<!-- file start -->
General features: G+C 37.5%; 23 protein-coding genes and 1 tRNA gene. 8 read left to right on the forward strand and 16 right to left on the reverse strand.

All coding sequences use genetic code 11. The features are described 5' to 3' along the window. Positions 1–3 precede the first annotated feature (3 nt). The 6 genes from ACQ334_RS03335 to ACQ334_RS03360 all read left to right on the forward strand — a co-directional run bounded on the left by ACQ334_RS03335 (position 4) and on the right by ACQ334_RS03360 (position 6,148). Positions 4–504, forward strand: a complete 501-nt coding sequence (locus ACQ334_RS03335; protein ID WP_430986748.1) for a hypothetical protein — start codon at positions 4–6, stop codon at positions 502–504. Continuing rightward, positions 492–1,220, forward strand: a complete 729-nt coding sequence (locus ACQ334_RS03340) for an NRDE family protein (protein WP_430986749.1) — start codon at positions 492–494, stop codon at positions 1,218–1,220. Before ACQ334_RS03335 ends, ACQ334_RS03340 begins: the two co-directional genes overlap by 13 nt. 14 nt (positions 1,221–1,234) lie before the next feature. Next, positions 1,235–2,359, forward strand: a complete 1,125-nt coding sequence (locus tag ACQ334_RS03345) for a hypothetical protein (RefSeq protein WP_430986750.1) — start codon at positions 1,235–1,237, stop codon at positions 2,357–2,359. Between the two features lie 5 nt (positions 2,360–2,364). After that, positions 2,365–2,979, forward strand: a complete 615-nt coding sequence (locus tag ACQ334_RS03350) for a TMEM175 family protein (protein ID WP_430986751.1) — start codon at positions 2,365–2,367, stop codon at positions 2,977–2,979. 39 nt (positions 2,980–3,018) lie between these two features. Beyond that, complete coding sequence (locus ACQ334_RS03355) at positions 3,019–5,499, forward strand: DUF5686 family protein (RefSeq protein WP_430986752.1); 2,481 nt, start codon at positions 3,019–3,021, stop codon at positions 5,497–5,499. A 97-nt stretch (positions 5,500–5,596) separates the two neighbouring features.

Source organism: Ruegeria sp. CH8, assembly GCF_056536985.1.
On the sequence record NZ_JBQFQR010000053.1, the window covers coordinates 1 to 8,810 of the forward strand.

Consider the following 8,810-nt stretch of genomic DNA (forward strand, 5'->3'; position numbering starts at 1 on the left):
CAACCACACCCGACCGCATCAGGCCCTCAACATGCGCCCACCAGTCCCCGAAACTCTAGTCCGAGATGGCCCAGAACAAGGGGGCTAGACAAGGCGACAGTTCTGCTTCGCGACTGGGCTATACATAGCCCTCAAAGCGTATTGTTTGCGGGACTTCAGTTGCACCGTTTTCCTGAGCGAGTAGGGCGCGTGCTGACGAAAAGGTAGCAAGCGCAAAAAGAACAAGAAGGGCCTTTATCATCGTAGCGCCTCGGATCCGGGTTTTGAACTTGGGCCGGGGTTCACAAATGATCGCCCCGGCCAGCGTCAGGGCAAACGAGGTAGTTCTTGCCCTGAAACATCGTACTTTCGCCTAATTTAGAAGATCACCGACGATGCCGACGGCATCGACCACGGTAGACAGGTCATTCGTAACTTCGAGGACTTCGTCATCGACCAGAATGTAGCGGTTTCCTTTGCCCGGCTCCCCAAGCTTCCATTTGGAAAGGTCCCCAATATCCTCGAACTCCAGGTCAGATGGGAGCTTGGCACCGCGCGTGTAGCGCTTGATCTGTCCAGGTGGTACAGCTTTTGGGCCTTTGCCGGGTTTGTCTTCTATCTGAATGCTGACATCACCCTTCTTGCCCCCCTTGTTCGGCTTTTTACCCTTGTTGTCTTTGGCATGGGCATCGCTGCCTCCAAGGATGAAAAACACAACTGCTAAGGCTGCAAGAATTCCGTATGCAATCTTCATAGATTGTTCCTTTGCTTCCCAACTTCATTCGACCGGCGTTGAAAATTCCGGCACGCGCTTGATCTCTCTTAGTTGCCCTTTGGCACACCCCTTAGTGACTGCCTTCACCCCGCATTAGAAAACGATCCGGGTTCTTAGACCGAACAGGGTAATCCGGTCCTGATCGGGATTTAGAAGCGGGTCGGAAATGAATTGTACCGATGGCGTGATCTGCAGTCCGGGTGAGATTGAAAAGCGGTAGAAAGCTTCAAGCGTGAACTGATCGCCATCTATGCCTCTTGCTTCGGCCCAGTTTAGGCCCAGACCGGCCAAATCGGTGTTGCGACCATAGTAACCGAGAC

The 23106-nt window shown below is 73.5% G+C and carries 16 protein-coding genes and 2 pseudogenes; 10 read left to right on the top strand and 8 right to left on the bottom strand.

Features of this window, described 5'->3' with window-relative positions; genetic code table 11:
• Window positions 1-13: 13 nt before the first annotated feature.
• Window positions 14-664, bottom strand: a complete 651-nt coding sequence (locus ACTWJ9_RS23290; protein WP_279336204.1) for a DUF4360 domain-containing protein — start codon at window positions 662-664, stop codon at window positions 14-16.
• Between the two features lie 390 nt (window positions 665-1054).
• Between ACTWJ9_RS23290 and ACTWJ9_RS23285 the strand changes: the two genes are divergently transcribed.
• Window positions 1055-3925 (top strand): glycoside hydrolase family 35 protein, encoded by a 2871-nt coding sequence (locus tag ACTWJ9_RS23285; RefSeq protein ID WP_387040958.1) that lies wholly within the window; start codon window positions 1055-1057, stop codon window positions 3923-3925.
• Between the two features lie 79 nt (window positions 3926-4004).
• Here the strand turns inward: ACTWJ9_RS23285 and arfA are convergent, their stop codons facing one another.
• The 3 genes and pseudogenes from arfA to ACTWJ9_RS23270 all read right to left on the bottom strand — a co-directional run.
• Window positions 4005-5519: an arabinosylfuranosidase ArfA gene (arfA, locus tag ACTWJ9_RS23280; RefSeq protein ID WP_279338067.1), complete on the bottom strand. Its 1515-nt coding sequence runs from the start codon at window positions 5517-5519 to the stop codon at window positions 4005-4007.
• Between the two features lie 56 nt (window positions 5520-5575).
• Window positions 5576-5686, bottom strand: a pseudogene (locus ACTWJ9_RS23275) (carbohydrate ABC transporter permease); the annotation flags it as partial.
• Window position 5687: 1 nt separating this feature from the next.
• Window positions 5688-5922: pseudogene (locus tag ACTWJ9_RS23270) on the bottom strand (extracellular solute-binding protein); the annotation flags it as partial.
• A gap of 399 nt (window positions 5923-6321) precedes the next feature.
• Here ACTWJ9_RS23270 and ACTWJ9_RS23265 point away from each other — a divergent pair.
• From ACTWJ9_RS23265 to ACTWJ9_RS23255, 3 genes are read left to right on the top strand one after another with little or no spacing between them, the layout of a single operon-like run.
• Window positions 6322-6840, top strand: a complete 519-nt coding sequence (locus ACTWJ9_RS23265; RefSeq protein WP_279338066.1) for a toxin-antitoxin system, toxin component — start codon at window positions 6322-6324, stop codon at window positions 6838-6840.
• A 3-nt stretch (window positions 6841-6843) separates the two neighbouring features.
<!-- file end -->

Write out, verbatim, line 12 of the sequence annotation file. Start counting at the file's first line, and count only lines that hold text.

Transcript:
• Between ACTWJ9_RS23290 and ACTWJ9_RS23285 the strand changes: the two genes are divergently transcribed.